As discussed in our previous papers [23,24], the nonelastic behavior of the CAS GC can be attributed to microcrack formation due to the cleavage characteristics of the hexagonal CaAl2Si2O8 crystal. In this study, the microcracks induced by Vickers indentation were nondestructively observed for the first time (Figure 6). Our previous observation by SEM, as well as a theoretical approach using molecular dynamics simulation, indicated that the microcracks tend to travel in a glass–crystal interface [24,44]. Because the gap between two parallel microcracks and the size of the microcrack planes observed in Figure 6c agreed with the typical thickness and size of the hexagonal crystals, it is suggested that the microcracks in Figure 6c rendered the hexagonal crystal; hence, many microcracks were induced depending on the distribution of the hexagonal crystals around the imprint of the Vickers indentation. These observations strongly support that the toughness of CAS GC is based on the microcrack toughening mechanism. Mica has a layered crystal structure and easily shows cleavage [15]. This similarity of the crystal structure and the cleavage property could have given both GCs similar fracture behaviors for the flexural test and the microcracks by Vickers indentation. Thus, CAS GC can be characterized as close to mica GCs in terms of the toughening mechanism, although its nonelastic tendency is not as high as that of mica GC.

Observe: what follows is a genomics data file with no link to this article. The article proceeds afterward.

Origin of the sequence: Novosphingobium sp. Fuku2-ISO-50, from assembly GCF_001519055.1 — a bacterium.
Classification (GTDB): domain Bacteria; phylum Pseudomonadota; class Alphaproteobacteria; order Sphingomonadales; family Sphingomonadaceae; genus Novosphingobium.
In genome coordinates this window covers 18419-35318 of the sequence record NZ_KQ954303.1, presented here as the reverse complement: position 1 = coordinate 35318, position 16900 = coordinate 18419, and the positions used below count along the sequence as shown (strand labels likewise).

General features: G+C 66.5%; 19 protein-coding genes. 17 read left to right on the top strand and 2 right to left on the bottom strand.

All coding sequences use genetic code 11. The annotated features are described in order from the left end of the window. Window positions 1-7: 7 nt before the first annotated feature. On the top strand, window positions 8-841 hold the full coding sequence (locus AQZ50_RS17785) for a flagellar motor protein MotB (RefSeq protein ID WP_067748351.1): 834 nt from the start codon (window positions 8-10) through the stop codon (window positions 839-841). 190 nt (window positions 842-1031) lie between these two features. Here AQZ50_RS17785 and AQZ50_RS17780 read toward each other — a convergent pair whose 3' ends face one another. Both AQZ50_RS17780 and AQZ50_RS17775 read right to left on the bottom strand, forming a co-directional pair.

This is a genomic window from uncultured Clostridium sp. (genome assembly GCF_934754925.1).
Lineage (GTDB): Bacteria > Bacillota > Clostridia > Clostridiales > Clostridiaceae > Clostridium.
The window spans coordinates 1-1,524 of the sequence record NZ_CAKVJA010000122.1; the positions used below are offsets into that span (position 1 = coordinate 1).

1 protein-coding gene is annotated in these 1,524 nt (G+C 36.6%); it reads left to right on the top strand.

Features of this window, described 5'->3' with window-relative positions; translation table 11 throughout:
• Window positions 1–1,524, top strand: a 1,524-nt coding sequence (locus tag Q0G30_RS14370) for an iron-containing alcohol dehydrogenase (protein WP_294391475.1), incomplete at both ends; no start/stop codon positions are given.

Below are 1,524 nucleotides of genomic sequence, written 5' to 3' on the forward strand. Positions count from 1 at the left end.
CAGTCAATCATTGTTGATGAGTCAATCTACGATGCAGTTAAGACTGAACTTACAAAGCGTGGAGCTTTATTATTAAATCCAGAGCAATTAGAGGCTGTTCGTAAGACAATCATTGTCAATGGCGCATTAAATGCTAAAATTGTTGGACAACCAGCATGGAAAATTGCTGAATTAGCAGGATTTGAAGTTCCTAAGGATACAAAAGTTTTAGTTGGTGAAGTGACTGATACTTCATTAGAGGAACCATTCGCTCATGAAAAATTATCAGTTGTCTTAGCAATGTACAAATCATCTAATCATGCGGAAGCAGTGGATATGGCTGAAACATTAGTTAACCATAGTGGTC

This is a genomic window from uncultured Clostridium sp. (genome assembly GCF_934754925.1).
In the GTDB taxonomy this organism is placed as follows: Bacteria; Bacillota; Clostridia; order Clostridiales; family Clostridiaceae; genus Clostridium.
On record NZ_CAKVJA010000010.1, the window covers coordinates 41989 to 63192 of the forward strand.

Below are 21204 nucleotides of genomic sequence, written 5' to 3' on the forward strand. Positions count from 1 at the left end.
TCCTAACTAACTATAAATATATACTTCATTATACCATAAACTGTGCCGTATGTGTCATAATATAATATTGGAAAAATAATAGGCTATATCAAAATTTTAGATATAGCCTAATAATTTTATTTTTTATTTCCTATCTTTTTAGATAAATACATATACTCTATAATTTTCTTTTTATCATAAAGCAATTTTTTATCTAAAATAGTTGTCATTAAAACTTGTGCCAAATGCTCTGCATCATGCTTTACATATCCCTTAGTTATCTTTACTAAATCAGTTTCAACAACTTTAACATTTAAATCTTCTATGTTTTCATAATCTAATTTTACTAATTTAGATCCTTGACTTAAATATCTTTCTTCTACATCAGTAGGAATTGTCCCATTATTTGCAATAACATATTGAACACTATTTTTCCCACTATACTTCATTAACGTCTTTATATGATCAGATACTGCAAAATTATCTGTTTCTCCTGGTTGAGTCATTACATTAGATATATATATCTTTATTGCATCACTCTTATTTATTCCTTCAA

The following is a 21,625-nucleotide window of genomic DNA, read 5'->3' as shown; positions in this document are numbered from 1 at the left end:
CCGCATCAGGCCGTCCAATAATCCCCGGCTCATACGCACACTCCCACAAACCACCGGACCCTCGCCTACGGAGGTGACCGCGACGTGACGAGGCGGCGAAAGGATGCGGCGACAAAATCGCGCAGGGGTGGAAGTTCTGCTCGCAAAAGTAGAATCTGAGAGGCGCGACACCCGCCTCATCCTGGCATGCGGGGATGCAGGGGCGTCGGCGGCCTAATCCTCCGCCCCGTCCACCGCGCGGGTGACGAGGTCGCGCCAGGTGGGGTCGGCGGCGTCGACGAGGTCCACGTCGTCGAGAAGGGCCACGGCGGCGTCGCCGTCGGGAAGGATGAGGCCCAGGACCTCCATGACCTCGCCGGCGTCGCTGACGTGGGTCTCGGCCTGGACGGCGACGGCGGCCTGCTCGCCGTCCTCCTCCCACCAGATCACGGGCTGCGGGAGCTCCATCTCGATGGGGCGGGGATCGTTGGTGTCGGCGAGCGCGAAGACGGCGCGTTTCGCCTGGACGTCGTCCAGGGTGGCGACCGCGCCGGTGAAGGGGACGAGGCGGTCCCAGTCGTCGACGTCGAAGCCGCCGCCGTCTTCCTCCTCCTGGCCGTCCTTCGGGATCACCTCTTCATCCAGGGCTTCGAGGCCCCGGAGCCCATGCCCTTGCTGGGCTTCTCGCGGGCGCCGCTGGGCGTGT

According to the linear elastic fracture mechanics, the strength (S) of ceramic materials is described by fracture toughness KIC and flaw size a, and its geometry parameter Y using the following simple Equation (2);
S = Y KIC/a1/2,
As higher KIC is beneficial for high strength of the materials, the GCs with higher KIC values including enstatite GC can exhibit high flexural strength (Table 1).